Delay tightens time line for county clerks |

Delay tightens time line for county clerks

A hearing next week on protests over Martin Beeson’s petitions further tightens the time line for election clerks to prepare for a Dec. 13 recall vote.

Ballots can’t be certified and printed until Beeson’s status as a candidate in the district attorney recall election is determined.

The hearing became necessary because Beeson and DA Colleen Truden protested the Secretary of State Office’s decisions on whether to validate certain signatures in his petitions.

Beeson also is seeking to “rehabilitate” 27 signatures on ballots where circulators hadn’t included their addresses. If he had challenged the state on those signatures alone, the state could have made a decision without a hearing.

As it stands, a decision following the hearing may not come until the end of next week.

“I think we can work through it,” Garfield County Clerk Mildred Alsdorf said of the tight schedule.

However, she had expressed concern even before the hearing was scheduled about how little time county clerks have to prepare for the election.

“Our time frame is really short,” she said.

The election is being held in Garfield, Pitkin and Rio Blanco counties, which make up the 9th Judicial District. Gov. Bill Owens set the Dec. 13 election date. Secretary of State spokesperson Dana Williams said that as far as she knows there are no plans to postpone the election to give county clerks more time.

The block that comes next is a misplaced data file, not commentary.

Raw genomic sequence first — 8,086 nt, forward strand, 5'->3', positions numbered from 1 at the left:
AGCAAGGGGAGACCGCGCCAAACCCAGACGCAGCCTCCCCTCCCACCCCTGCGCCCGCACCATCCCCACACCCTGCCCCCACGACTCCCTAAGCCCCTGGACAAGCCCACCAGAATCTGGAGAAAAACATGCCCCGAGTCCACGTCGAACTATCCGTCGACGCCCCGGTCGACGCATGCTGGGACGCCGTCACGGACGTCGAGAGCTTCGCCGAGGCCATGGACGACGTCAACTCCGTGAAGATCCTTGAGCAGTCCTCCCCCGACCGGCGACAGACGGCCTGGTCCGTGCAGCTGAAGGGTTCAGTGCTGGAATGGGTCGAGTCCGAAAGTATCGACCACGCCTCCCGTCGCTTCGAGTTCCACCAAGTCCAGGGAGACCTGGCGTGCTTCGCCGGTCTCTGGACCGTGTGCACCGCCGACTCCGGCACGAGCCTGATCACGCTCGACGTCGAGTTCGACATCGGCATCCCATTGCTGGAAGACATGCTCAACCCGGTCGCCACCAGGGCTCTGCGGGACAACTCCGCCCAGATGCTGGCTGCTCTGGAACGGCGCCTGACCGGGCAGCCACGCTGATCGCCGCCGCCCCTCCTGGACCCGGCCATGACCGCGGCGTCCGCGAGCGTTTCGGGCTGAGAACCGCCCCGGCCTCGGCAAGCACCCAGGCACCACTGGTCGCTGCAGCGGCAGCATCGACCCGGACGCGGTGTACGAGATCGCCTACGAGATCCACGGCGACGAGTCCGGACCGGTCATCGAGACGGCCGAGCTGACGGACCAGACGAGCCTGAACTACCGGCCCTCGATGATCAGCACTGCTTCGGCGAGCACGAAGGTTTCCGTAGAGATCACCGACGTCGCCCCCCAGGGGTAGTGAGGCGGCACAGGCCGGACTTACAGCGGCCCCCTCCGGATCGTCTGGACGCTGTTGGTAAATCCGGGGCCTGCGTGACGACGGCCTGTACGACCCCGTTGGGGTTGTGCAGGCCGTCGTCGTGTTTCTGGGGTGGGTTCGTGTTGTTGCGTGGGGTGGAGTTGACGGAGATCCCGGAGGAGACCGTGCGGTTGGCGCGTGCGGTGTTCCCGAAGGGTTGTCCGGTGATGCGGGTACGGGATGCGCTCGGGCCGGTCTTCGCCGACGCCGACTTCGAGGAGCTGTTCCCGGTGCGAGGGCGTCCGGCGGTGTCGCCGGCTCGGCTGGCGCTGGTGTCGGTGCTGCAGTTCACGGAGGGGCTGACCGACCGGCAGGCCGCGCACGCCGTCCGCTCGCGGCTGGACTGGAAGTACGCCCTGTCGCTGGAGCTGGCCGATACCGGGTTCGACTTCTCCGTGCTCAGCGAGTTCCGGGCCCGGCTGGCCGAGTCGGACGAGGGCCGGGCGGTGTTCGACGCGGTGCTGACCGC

“I know they want to move forward with getting their ballots printed,” she said.

Alsdorf said the state sets the deadlines that county clerks must meet prior to an election.

“I’ve got to know where they’re coming from before I say I can’t meet this or can’t meet that,” she said.

She said there may be a need to allow for a special ballot for voters who are leaving the country and want to vote by absentee ballot.

By state law, the recall election will be held at polling places rather than by mail because it involves a partisan race. Alsdorf said she’d rather hold a mail election.

“They do it in other states but Colorado’s never gone for it,” she said. “I would love to see it but they don’t let you do it.”

Williams said she doesn’t know the rationale behind the law. She said county clerks probably would prefer a mail ballot election because it’s cheaper and can result in a higher turnout.

Alsdorf said her office will combine a lot of precincts for the election. She expects to have one polling place apiece in Carbondale, New Castle, Silt and Battlement Mesa, and two each in Glenwood Springs and Rifle.

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